When I say “cold soup,” what’s the first thing you think of? Vichyssoise, right? Cold soups are great on hot summer nights, but vichyssoise is usually so heavy and full of carbs and fat. When I was given the opportunity to review The Ultimate Volumetrics Diet: Smart, Simple, Science-Based Strategies for Losing Weight and Keeping It Off by Barbara Rolls, PhD, the first recipe that jumped out at me was Chilled Cucumber and Summer Vegetable Soup. It has gorgeous color – the red of the tomatoes and green of the basil and cucumber just pop on top of the creamy white soup. It’s crunchy, tangy and fresh. You’ll find the recipe and a chance to win a free copy of the book below.
The Volumetrics approach to eating is based on the theory of lowering the calorie density (CD) of the foods that you eat. The idea is that if you eat the same number of bites of food with fewer calories per bite, you’ll feel like you are getting the same amount of food but you’ll consume fewer calories. So, for example, you might substitute grapes (CD: 0.69) for raisins (CD: 3.1). CD is calculated by dividing the number of calories per serving of a food by the amount of grams a serving contains. So if you were looking at a bag of multigrain pretzels, for example, you’d see they have 120 calories in a serving size of 30 g. 120/30 = 4, so these pretzels have a CD (calories per gram) of 4 which is considered to be “high.” Here’s a chart showing the CD categories and a few examples of what might be in each category:
|Category||Description||Calories per gram||Examples|
|1||Very Low CD||less than 0.6||chicken broth, tomato, broccoli, strawberries, plain nonfat yogurt, salsa|
|2||Low CD||0.6 to 1.5||sweet potato, tofu, banana, cottage cheese, brown rice, shrimp, turkey breast, olives|
|3||Medium CD||1.6 to 3.9||avocados, raisins, feta cheese, whole-wheat pita, chicken breast, light mayonnaise|
|4||High CD||4.0 to 9.0||butter, graham crackers, bacon, granola bar, chocolate, peanut butter, olive oil|
You can pretty much eat what you want from Categories 1 and 2. You should manage your portions of Category 3 foods and only eat Category 4 foods occasionally.
Some notes about the book:
- The chapters in the front of the book explain things like calorie density, portion size, how to build a meal around vegetables and fruits, how to add fiber to your meals, how to manage fat and sugar and how to eat away from home. All of the information is useful.
- The recipes tend to use sugar and butter rather than artificial ingredients.
- Sometimes a recipe is compared visually to its traditional counterpart. You might see what a serving of bean soup looks like compared to a Volumetrics version of bean soup with squash, for example. Being a visually oriented person, I found these side by side photos to be quite helpful.
- The nutritional information included for each recipe includes calories, CD, carbs, fat, protein and fiber. There is no information provided about saturated fat, sodium, sugar or cholesterol.
- The author refers to her “lab” quite a bit. I understand that she is trying to emphasis that this eating plan is science-based, but I like to think of my food as coming from a kitchen rather than a lab.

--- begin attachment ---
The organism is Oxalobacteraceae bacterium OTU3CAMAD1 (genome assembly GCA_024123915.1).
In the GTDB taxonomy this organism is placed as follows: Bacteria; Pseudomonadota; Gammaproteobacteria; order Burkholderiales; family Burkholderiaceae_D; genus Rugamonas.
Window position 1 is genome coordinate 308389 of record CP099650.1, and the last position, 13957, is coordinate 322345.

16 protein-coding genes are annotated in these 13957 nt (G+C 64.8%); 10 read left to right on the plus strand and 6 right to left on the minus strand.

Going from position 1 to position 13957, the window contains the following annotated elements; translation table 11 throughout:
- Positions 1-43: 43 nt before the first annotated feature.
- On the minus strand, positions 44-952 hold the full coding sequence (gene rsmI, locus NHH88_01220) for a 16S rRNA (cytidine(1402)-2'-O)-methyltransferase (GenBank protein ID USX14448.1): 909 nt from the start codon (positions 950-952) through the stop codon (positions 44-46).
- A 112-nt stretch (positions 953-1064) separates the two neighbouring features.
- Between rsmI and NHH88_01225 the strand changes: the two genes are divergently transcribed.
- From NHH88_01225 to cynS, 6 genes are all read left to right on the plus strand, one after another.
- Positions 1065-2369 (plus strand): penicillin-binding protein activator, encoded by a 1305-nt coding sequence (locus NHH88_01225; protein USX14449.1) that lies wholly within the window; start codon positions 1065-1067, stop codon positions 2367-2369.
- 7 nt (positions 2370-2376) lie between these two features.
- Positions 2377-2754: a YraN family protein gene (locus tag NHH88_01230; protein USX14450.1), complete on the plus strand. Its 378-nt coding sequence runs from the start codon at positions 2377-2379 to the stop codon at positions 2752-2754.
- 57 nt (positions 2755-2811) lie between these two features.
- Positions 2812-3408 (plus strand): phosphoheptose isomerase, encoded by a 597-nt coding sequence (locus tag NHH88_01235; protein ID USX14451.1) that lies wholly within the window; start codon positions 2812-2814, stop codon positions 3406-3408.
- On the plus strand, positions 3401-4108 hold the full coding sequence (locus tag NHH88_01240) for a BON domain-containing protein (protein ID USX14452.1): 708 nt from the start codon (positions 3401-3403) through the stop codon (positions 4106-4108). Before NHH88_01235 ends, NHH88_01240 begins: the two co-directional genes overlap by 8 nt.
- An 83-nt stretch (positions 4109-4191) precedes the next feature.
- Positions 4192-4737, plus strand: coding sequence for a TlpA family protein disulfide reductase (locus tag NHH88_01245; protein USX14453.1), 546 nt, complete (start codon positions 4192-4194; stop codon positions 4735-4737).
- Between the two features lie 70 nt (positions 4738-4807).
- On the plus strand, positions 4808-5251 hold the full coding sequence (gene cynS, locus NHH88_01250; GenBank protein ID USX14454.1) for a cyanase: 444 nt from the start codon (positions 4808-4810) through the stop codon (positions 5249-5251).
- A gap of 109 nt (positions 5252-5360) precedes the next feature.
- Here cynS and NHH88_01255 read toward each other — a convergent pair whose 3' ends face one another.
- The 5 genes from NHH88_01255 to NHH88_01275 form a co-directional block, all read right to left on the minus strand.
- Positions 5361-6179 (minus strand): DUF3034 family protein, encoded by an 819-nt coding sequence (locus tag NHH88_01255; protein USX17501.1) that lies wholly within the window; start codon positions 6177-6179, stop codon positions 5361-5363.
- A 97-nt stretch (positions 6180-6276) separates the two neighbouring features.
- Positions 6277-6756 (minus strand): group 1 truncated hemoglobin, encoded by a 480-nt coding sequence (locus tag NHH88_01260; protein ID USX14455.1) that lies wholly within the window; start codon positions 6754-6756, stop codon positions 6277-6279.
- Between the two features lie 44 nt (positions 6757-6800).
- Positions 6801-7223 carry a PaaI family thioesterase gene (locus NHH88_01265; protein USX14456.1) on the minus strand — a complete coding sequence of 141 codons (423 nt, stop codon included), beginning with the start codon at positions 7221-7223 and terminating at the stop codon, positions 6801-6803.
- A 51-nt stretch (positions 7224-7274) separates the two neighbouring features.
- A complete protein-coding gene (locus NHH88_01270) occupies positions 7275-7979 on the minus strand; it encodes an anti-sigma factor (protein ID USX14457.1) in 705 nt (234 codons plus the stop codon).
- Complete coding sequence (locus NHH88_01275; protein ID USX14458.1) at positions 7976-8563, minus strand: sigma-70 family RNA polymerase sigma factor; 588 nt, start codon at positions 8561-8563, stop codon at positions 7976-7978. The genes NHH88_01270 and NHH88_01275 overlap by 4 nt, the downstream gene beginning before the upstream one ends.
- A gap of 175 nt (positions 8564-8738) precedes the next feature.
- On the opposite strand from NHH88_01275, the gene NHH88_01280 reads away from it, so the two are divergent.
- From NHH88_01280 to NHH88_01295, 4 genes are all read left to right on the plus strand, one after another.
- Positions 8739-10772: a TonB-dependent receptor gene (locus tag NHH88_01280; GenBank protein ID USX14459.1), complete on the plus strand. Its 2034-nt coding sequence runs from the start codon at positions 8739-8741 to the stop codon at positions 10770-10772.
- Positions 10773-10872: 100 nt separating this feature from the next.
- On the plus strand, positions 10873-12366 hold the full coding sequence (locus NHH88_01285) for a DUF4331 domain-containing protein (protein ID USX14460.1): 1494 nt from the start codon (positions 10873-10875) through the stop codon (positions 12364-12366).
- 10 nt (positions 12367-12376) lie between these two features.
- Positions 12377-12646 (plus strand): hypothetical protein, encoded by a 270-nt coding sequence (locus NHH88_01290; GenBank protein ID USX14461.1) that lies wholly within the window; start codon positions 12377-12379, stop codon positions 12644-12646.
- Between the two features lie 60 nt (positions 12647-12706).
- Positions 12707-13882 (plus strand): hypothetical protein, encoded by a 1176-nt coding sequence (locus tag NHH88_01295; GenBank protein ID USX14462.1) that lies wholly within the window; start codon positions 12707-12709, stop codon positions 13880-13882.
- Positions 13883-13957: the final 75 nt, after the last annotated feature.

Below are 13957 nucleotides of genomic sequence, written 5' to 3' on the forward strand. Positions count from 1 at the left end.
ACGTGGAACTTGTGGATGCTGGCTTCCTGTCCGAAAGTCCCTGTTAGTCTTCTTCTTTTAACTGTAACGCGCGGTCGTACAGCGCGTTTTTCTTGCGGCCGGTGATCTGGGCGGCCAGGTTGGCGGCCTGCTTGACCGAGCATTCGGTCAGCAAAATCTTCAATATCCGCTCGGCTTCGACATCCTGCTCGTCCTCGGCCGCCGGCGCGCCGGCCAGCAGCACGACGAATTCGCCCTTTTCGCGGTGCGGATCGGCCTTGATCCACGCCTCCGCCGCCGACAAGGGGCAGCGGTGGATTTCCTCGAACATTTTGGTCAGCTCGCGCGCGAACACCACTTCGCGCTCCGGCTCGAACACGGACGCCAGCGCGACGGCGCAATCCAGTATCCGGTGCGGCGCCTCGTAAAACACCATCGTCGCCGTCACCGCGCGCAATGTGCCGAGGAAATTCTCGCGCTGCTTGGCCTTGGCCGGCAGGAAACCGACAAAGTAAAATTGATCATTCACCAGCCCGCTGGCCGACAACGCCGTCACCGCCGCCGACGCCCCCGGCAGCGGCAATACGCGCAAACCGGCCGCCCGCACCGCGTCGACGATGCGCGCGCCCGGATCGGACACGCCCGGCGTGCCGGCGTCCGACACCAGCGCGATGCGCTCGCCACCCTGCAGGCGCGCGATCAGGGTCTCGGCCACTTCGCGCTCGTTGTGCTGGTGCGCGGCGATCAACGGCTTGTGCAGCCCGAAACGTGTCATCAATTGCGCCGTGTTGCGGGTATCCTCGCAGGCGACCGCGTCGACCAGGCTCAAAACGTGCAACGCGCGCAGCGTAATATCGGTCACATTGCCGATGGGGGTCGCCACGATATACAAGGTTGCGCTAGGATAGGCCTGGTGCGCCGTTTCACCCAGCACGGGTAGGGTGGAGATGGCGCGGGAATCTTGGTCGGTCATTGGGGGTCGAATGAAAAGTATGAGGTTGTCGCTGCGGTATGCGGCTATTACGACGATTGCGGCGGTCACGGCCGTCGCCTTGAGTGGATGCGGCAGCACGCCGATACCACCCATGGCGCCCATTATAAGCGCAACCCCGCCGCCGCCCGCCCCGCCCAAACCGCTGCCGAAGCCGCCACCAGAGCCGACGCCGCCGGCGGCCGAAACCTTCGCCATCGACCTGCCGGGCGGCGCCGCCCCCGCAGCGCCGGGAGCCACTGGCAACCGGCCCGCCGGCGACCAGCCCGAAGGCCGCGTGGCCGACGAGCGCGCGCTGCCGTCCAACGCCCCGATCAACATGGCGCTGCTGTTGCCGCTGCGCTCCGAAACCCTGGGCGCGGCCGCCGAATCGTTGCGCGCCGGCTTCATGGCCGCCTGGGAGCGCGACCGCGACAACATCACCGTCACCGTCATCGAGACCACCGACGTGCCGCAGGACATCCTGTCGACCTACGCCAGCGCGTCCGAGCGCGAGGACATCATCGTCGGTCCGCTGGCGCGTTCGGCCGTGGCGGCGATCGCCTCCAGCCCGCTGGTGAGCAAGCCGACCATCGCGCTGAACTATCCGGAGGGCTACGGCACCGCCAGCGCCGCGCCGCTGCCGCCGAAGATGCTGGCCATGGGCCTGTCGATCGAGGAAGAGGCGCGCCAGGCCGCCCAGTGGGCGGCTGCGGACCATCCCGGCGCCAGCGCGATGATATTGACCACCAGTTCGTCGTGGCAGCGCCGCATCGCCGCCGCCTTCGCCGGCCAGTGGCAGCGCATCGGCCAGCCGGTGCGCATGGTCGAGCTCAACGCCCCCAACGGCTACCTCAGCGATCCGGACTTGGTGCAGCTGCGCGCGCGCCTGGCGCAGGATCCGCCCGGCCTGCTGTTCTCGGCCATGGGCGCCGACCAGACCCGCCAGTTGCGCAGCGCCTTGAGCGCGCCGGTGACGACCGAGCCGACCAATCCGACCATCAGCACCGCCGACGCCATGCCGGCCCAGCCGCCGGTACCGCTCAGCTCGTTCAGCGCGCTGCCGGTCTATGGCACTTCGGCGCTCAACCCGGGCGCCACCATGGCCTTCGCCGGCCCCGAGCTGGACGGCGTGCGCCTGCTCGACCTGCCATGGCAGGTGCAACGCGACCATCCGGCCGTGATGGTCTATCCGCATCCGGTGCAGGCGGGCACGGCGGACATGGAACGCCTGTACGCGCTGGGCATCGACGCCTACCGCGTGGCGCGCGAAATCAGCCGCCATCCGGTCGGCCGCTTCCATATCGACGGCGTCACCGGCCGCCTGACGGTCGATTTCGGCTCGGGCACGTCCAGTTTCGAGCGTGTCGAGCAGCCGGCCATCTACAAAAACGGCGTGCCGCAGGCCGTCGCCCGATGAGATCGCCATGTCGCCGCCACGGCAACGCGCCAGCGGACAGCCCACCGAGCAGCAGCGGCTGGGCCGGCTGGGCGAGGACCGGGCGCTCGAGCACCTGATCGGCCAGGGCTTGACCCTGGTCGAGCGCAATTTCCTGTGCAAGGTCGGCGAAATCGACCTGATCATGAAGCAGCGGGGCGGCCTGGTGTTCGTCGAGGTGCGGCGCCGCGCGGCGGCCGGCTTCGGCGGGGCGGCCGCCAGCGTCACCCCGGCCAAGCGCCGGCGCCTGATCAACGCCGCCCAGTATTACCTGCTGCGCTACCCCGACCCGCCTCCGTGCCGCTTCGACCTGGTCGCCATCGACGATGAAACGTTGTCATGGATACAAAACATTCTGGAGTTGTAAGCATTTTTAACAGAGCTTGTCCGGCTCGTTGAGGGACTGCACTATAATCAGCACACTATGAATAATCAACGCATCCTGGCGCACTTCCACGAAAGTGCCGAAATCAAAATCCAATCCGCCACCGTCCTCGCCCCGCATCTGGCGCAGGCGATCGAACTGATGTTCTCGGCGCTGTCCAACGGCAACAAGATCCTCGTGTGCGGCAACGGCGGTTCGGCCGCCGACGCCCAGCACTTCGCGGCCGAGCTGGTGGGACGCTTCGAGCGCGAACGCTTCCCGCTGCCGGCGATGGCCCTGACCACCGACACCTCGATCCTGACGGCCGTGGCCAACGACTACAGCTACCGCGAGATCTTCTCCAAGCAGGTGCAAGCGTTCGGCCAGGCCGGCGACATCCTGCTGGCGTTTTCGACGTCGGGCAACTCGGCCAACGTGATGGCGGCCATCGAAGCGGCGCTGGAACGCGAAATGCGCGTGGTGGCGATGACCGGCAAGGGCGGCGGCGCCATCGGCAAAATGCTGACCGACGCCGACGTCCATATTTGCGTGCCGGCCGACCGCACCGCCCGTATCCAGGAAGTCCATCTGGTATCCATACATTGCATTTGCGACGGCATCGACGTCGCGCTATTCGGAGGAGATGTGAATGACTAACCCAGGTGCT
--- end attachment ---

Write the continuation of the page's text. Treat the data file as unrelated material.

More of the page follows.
Later in the week, I’ll take you through what a typical day on the Volumetrics plan would be like.
I’m giving away a copy of The Ultimate Volumetrics Diet by Barbara Rolls, PhD. To enter, leave a comment and tell me the biggest challenge you face when you’re trying to lose weight. The contest will run through Saturday, June 16, 2012. The winner will be chosen at random on Sunday, June 17, 2012. You must be at least 18 years of age with a U.S. mailing address to win. No purchase is necessary; void where prohibited. The winner will be notified by email and must respond within 24 hours or another winner will be selected. (Please make sure email from firstname.lastname@example.org doesn’t end up in your spam folder.)
Disclaimer: I received a free copy of The Ultimate Volumetrics Diet: Smart, Simple Science-Based Strategies for Losing Weight and Keeping It Off by Barbara Rolls, PhD from HarperCollins Publishers plus a second copy to give away. All opinions are my own.
Now, about that soup…
Chilled Cucumber and Summer Vegetable Soup
From The Ultimate Volumetrics Diet: Smart, Simple Science-Based Strategies for Losing Weight and Keeping It Off by Barbara Rolls, PhD
Cold soup is a refreshing treat in warm weather. For more color contrast in the garnish, I leave the peel on the cucumber. Try different combinations of seasonal vegetables, including summer squash, peppers, peas or green beans. Chop the basil immediately before serving to keep the color bright.
1 medium seedless English cucumber (about 11 ounces), peeled and sliced
2 cups nonfat plain Greek-style yogurt
1 small garlic clove, peeled and coarsely chopped
1/2 teaspoon table salt
1/4 teaspoon ground white pepper
16 grape tomatoes, cut in quarters
1 small regular cucumber, finely diced
1/2 cup fresh corn kernels (from 1 ear) or frozen corn, thawed
2 green onions (scallions), white and light green parts only, sliced into thin rounds
1 tablespoon white balsamic vinegar
salt and ground white pepper to taste
1 tablespoon extra-virgin olive oil
1/4 cup chopped fresh basil leaves
- Purée the sliced cucumber, yogurt, garlic, salt and pepper in a food processor or blender until smooth. Refrigerate for at least 20 minutes.
- Meanwhile, combine the tomatoes, diced cucumber, corn, green onions and vinegar in a medium bowl. Season with salt and pepper.
- Divide the soup into four bowls. Top each with one-quarter of the vegetable garnish. Stir together the oil and basil in a small bowl and divide among the four bowls.
Makes 4 servings
Per serving (about 1 cup soup plus 1/2 cup chopped vegetables): 135 calories, CD 0.44, 4g fat, 14g carb, 2g fiber, 12g protein